Wednesday, October 1, 2008

Pierre Speaks: Animation 6 - Layout & Posing

To try to keep it simple, layout & posing is a step between the storyboarding and the animation process.

The layout and posing artist takes the storyboard, and uses it to make key drawings of everything that moves within a scene for the animators, and he also makes the final drawing of the BG (background) for the BG painters to color.

To do that, the layout & posing artist will take a storyboard panel and blow it up to the final size that the scene will be shot at.

Eons ago, a scene would be shot using a special camera that would shoot each animation frames one frame at a time.

Later on, it became more a matter of scanning all the drawings and putting them all together in the computer in a step called "compositing".

Usually, the same artist would do the layout and the posing of a given scene. But sometimes you would have one artist do the layout, and one artist do the posing.

It happens sometimes.

On Bob Morane, I did the posing for the layouts of a guy called Norman De Repentigny. Although I worked with him for about 10 months...... I never met the guy.

It happens too.

So on Bob, most of the time I would do Norman's posing. But once in a while, I would do the whole scene.

Early in my career, I would be labeled a "character artist". So I would end up doing character related work like posing or character design.

We will separate the layout & posing process in two steps;

1) Posing.

2) Layout.

The Posing

The posing is every elements that is animated in a scene (characters, props, fx).

So the artist will blow up the storyboard panel, then he will use it to draw everything that moves in the scene on a piece of paper called a "level". Sometimes, only one level will be needed for a given scene. Sometimes, a scene will require the artist to use multiple levels for various elements of a scene.

For example, the artist may have to draw a character on one level, a second character on a second level, a door that will be opened in the scene on a third level, and maybe a car on a 4th level.

That way, the animation department will be able to animate all the elements separately. Separating various elements on multiple levels is mostly useful/necessary when various elements overlap each other.

On some series, various fx will also be added by the layout & posing artist like various shading fx or light fx...etc

Like the storyboard.... the posing is NOT the final artwork. So it does not need to be a clean drawing. It can be rough. Heck it SHOULD be rough.

The Layout

The layout is essentially the final line art of the BG. At some point, it was not the final drawing. In ages past, the line drawing was re-traced for example on watercolor paper for the BG painter to color.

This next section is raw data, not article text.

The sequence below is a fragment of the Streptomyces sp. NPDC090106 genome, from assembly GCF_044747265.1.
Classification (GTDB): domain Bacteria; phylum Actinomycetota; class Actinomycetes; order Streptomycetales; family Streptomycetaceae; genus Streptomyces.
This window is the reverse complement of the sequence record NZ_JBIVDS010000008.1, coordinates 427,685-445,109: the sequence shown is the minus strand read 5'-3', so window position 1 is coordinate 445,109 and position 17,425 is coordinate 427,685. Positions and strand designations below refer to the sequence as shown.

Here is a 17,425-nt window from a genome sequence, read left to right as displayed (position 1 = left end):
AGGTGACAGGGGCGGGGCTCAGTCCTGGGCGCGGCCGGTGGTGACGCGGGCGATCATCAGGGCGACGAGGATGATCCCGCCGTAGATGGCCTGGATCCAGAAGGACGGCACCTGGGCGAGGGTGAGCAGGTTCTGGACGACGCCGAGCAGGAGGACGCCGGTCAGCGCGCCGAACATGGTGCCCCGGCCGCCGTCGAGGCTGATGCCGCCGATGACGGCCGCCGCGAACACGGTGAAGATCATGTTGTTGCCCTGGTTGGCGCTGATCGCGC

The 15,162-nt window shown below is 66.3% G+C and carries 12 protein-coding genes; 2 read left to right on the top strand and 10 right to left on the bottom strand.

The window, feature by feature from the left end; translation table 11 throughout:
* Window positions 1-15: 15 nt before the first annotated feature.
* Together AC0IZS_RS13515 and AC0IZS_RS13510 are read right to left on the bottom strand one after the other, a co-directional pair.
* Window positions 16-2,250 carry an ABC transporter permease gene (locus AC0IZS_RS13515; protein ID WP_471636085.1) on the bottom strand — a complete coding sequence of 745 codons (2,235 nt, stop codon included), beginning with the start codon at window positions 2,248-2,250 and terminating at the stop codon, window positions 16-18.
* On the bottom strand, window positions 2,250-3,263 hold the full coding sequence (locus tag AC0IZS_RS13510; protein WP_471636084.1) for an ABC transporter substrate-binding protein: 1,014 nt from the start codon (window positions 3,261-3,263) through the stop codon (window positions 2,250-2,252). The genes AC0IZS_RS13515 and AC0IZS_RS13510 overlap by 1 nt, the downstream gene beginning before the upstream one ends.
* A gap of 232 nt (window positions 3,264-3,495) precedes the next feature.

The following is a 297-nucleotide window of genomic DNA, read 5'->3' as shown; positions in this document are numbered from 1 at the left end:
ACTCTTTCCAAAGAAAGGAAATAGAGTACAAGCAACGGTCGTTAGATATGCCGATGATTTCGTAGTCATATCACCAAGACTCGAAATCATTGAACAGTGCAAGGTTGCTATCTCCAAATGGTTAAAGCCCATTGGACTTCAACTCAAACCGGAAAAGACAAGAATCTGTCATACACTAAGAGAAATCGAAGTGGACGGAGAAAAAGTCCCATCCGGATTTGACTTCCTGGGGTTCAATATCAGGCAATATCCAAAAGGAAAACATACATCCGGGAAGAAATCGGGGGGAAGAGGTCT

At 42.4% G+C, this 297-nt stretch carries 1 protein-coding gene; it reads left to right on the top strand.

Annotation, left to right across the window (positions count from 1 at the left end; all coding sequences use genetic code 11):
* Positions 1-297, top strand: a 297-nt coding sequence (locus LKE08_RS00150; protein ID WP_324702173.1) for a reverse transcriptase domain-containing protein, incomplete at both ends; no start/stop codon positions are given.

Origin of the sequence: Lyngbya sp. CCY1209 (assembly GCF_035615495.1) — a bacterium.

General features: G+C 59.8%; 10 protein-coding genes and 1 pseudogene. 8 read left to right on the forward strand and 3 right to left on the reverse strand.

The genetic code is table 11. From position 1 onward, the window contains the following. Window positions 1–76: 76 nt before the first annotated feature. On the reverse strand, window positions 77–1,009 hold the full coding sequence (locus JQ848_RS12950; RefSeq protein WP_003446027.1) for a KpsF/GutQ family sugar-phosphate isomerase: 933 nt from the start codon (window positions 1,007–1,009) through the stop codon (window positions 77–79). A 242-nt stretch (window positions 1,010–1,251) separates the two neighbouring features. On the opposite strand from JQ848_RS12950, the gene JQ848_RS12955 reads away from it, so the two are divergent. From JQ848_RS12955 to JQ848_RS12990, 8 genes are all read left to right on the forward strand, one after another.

But as time passed, more and more productions started to simply scan the artwork and color it in the computer. So in those cases, the line art of the layout & posing artist actually became the final version of the BG.

But now, the trend is to draw the BG (heck.... not just the BG.... the whole show) straight in the computer (will have to do a Blog about that someday ;) ). So there is no need to even scan the artwork anymore. Not every production does this yet.... but it is just a matter of time until they all start to do this for various reasons.

So once the layout & posing artist is done with his scene, the posing goes to the animation team to use to do the animation. And the layout is given to the BG painter to color.

At least that is how it used to be.

The layout & posing step is pretty much a thing of the past by now. Especially here in Montreal. And whatever projects that may be left that still uses the layout & posing step send the work overseas to China or India. Much cheaper to have them done over there (will have to make a Blog about that too ;) ).

So it pretty much is a thing of the past for someone like me. It makes me sad because I really liked working as a layout & posing artist. Guess I will have to settle with drawing silly comic books from now on. ;)

Now that you guys are somewhat familiar with how an animated production works..... I will go back from time to time on some of the steps of an animation production and explore some of those steps in more details.

I will also from time to time talk about some of the productions I have worked on.

Also in my career, I have gathered tons of artwork produced for animation (character designs, location designs, storyboards, etc) which I will try to share with you guys from time to time.

Until next time.


Richard said...

Having closely studied all your Flashback Universe work and now having read this, I have a vague feeling that I can almost grasp how your professional background and work experience affects your approach to a comics page. Like the way your action poses would lend themselves to animation, where an artist with only print comics experience might use more of a static "pin up" pose. Or the way multiple layers in one of your panels seem to be clearly defined so that one can always tell where each person is in relation to people to the front or back, where some artists don't try to convey depth of field.* I'm not sure I can put it into words; it may have to rattle around in my head for a while longer.

* (If you've ever seen old Carmine Infantino Flash stories, sometimes he drew the skyline of Central City as if all the buildings were on a single background plane, while the foreground action was taking place on the world's biggest paved plaza. But of course that's done in animation too...)

Pierre Villeneuve said...


not only did I see those Carmine Infantino Flash comics.... but I loved them.

Yes I am sure that a lot of my experience in animation left it`s mark on not only my drawing style, but my composition and storytelling and other stuff I can`t think of right now.


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